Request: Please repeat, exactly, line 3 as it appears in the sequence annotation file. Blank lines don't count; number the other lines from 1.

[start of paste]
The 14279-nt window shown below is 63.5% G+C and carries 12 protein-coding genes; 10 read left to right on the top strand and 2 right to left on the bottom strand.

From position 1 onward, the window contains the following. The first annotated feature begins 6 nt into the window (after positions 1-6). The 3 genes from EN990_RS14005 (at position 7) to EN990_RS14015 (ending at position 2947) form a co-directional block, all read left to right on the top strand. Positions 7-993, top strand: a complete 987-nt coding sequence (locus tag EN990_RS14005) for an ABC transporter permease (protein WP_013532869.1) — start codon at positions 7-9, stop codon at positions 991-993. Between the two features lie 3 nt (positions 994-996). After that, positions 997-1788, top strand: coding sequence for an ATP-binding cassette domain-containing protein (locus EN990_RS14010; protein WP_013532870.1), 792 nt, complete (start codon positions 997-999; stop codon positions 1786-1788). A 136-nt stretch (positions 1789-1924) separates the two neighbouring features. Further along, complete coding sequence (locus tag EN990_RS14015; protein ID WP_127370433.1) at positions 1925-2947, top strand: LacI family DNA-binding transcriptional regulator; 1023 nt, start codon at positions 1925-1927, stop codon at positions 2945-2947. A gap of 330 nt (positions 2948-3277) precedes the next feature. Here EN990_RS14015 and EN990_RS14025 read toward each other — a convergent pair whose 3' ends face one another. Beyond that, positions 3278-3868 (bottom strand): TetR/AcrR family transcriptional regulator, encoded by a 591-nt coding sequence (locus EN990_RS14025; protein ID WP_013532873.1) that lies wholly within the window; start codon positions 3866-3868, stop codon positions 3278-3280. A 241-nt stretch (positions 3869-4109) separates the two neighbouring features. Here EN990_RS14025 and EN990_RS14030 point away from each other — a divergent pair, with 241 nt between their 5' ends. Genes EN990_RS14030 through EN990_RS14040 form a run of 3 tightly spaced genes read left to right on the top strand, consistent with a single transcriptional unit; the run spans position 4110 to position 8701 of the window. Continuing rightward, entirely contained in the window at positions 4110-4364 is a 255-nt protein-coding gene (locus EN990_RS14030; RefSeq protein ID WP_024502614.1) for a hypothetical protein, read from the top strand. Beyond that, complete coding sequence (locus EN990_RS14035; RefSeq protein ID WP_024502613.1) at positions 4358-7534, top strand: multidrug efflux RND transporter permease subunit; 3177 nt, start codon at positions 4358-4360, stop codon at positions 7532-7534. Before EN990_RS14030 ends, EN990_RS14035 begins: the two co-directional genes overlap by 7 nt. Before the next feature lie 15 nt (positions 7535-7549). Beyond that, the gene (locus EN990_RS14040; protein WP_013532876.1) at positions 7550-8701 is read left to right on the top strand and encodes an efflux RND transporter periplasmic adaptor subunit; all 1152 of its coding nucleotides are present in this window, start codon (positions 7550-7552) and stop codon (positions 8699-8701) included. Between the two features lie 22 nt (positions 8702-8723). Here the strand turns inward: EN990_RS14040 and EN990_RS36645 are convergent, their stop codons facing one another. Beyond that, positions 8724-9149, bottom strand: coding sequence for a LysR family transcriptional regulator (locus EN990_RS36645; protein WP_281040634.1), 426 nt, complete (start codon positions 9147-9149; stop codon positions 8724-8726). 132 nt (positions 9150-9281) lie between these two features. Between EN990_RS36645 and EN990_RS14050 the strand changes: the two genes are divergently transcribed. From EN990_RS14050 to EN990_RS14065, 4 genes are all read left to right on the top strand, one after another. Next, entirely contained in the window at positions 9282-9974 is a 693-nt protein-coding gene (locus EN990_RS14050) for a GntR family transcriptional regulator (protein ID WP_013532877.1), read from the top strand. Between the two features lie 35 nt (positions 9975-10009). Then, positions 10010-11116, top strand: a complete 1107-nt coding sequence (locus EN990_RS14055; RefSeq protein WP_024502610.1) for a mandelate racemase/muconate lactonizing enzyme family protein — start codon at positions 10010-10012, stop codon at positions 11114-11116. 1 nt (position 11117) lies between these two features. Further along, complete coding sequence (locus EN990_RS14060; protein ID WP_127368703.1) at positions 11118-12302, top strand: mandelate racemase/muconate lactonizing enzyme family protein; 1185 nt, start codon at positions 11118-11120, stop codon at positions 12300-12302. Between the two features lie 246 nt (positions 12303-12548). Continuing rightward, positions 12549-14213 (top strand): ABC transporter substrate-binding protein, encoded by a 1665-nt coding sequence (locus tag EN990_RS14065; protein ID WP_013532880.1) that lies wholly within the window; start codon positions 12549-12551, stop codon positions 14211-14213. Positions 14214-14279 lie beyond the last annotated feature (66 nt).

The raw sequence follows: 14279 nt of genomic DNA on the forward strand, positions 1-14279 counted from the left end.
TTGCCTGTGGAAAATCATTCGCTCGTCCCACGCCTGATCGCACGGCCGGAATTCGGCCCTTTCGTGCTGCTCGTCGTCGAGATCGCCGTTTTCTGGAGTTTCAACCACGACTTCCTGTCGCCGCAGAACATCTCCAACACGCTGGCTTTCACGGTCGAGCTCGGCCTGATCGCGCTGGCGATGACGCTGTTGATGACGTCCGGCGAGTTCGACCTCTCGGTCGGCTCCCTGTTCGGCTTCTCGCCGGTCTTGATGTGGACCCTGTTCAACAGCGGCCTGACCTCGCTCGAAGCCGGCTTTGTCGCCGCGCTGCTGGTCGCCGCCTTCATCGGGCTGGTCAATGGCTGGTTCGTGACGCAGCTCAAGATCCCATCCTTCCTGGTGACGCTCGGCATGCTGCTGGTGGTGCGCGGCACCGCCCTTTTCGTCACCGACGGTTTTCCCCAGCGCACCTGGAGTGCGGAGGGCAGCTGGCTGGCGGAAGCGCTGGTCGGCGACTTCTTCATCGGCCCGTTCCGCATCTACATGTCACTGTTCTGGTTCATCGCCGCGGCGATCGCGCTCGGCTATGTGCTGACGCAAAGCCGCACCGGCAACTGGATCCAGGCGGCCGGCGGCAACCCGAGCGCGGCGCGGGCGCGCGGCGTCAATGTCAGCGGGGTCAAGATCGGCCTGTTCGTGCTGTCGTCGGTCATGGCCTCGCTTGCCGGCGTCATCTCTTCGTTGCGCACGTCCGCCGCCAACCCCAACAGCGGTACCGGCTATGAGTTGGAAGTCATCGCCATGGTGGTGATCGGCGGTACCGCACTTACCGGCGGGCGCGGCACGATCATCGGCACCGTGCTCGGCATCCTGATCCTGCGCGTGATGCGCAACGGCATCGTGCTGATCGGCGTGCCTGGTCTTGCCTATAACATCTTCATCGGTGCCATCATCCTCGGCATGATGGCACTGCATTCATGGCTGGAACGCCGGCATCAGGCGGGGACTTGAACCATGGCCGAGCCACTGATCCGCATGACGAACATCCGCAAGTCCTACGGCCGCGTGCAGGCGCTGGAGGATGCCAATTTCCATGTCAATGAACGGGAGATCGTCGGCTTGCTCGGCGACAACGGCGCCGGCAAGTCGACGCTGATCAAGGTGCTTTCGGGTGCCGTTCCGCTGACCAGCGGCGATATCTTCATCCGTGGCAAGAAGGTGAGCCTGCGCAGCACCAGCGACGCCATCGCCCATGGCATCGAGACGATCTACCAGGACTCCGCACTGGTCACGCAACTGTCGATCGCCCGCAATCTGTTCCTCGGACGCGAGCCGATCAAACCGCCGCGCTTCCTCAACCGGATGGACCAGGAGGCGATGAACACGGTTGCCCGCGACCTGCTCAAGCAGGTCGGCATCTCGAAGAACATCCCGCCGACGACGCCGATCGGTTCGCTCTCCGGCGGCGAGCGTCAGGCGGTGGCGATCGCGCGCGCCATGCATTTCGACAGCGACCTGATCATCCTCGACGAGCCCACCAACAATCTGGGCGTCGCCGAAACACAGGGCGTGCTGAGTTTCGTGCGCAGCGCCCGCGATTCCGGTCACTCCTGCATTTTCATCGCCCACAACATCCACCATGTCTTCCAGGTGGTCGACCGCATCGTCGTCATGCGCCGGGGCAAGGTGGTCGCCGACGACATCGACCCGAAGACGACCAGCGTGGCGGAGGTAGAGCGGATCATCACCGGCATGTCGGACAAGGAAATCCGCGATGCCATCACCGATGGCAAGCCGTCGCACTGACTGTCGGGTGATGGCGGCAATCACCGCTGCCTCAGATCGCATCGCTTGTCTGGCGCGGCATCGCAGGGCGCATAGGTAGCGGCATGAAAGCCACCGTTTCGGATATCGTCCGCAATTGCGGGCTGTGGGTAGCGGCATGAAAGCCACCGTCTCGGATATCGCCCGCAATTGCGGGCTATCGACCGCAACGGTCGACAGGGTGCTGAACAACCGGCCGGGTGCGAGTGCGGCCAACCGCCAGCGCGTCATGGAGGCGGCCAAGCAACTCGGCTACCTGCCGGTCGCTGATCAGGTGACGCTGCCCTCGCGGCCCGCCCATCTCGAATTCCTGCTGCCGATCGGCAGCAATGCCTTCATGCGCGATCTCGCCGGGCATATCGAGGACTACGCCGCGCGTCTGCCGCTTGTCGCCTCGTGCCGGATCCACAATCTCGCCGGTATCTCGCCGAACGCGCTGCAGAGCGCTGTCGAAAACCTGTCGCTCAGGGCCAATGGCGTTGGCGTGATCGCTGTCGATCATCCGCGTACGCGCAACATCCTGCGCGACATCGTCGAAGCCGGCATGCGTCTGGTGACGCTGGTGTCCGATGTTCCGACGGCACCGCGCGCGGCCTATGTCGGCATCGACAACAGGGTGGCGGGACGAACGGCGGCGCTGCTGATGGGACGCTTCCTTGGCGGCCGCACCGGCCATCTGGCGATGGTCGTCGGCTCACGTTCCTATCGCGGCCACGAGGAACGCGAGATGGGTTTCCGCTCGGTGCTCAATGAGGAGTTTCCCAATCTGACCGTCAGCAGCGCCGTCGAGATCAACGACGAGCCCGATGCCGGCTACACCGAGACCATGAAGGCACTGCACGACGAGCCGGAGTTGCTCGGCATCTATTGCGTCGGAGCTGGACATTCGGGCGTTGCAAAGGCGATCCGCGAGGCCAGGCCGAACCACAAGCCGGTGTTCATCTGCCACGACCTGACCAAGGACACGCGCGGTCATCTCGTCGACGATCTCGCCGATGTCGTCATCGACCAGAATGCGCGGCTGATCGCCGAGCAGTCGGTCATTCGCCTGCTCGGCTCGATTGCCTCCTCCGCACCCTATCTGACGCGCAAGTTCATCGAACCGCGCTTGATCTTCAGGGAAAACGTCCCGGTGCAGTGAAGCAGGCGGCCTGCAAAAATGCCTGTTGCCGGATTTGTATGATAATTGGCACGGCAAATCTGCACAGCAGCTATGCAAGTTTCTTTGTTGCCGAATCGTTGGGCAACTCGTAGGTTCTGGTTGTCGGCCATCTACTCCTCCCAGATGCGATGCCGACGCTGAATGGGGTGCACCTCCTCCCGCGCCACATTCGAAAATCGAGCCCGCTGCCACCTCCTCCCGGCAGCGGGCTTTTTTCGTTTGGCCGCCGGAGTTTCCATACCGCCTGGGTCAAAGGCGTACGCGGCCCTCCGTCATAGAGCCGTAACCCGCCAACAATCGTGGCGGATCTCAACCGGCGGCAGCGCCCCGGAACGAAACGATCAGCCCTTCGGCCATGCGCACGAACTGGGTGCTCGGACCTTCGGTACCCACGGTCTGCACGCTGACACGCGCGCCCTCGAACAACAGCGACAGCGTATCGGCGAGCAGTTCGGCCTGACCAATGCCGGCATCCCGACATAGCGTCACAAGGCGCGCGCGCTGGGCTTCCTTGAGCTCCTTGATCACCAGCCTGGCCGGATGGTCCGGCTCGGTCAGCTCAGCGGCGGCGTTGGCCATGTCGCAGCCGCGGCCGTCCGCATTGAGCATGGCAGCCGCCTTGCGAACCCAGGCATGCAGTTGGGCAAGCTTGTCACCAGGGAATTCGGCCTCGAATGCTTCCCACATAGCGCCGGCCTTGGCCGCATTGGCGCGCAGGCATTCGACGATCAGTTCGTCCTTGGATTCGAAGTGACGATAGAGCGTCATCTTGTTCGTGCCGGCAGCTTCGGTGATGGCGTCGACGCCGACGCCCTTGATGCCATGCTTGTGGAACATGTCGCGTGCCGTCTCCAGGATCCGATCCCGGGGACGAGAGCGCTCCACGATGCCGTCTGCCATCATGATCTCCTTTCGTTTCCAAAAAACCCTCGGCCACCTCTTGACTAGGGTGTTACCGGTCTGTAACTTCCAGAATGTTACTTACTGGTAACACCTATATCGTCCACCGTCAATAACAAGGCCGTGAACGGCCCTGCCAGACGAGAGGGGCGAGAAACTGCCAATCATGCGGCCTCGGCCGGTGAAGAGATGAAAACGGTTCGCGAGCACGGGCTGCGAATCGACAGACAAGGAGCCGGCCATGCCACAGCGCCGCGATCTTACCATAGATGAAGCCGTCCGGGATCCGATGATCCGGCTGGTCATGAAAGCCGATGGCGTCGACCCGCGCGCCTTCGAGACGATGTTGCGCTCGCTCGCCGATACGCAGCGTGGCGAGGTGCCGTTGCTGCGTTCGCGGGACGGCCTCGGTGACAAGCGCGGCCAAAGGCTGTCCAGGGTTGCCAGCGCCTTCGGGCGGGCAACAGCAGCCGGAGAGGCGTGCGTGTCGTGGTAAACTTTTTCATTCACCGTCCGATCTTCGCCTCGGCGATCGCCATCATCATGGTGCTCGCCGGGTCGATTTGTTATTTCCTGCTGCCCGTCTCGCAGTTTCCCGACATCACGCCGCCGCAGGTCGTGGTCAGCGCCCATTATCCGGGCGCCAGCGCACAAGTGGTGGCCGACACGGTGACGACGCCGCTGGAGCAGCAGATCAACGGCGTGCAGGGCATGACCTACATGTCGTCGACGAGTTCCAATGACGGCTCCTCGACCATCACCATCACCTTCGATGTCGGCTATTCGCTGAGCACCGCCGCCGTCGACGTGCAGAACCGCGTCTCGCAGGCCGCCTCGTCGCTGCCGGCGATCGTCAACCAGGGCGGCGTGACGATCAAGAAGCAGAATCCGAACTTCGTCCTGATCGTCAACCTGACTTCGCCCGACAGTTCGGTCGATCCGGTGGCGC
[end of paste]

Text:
The raw sequence follows: 14279 nt of genomic DNA on the forward strand, positions 1-14279 counted from the left end.